Title

Spatial analytical methods for deriving a historical map of physiological equivalent temperature of Hong Kong

Document Type

Journal article

Source Publication

Building and Environment: The International Journal of Building Science and its Applications

Publication Date

4-2016

Volume

99

First Page

22

Last Page

28

Publisher

Elsevier

Keywords

Physiological equivalent temperature, PET, Thermal comfort, Spatial analysis, RayMan model, Hong Kong

Abstract

Physiological Equivalent Temperature (PET) has been widely used as an indicator for impacts of climate change on thermal comfort of humans. The effects of thermal stress are often examined using longitudinal observational studies over many years. A major problem in retrospective versus prospective studies is that it is not feasible to go back in time to measure historical data not collected in the past. These data must be reconstructed for the baseline period to enable comparative analysis of change and its human impact. This paper describes a systematic method for constructing a PET map using spatial analytical procedures. The procedures involve estimating PET values (based on the RayMan model and four key parameters of temperature, relative humidity, wind velocity, and mean radiant temperature) at a spatially disaggregated level comprising of a grid of 100 m × 100 m cells. The method can be applied to other geographic locations pending availability of basic meteorological and morphological data of the locations.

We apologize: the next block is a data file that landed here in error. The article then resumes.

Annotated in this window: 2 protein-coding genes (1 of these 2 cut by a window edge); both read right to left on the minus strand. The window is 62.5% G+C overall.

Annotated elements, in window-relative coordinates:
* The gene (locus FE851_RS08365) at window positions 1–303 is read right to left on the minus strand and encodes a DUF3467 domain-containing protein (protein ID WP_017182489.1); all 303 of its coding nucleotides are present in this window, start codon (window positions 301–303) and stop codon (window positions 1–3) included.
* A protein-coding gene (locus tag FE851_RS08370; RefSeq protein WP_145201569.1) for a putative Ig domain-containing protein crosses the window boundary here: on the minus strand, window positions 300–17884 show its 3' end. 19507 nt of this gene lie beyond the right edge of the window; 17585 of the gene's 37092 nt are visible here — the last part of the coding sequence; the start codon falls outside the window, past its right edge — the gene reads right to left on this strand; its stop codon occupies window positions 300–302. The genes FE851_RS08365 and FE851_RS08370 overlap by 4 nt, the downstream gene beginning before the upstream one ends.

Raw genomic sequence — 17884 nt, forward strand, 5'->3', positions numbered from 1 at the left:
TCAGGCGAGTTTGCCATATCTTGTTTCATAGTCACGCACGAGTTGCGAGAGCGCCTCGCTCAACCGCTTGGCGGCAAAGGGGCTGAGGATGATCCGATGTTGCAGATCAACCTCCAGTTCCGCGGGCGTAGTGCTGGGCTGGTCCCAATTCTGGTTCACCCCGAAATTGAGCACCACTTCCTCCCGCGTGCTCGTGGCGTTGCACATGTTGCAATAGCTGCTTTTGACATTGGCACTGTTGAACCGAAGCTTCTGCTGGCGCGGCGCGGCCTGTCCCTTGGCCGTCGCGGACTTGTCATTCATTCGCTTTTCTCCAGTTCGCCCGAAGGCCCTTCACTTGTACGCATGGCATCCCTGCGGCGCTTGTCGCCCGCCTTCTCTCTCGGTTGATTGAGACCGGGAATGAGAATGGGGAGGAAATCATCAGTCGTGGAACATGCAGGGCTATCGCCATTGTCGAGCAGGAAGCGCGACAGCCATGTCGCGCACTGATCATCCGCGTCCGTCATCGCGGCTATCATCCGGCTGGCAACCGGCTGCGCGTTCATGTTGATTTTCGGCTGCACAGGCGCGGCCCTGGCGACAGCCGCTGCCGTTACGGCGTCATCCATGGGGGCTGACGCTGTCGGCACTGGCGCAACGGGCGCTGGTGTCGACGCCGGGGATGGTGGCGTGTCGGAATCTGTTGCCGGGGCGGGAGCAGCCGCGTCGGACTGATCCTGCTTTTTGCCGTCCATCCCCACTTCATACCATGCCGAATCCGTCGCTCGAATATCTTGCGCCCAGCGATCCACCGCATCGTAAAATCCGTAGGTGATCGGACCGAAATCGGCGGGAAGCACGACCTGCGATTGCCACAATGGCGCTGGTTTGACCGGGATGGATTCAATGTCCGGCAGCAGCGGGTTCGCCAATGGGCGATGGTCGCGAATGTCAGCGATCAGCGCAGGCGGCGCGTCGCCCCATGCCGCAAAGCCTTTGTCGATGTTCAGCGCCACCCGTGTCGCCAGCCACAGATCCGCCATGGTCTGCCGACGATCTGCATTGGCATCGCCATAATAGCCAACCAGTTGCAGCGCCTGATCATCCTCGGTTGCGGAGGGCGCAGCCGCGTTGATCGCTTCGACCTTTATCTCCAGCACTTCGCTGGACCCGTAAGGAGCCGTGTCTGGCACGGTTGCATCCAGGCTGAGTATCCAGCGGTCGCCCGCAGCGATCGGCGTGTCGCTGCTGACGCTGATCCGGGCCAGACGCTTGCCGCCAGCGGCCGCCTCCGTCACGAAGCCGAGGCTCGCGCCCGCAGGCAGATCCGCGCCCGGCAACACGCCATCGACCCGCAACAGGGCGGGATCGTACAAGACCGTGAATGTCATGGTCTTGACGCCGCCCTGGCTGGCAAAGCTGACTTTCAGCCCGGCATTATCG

DOI

10.1016/j.buildenv.2015.12.022

Print ISSN

03601323

E-ISSN

1873684X

Funding Information

This study was supported by the earmarked grants GRF 780512 and GRF 744113 of the Hong Kong Research Grants Council.

Publisher Statement

Copyright © 2016 Elsevier Ltd. All rights reserved. Access to external full text or publisher's version may require subscription.

Full-text Version

Publisher’s Version

Recommended Citation

Lai, P.-C., Choi, C. C. Y., Wong, P. P. Y., Thach, T.-Q., Wong, M. S., Cheng, W., ... Wong, C.-M. (2016). Spatial analytical methods for deriving a historical map of physiological equivalent temperature of Hong Kong. Building and Environment: The International Journal of Building Science and its Applications, 99, 22-28. doi: 10.1016/j.buildenv.2015.12.022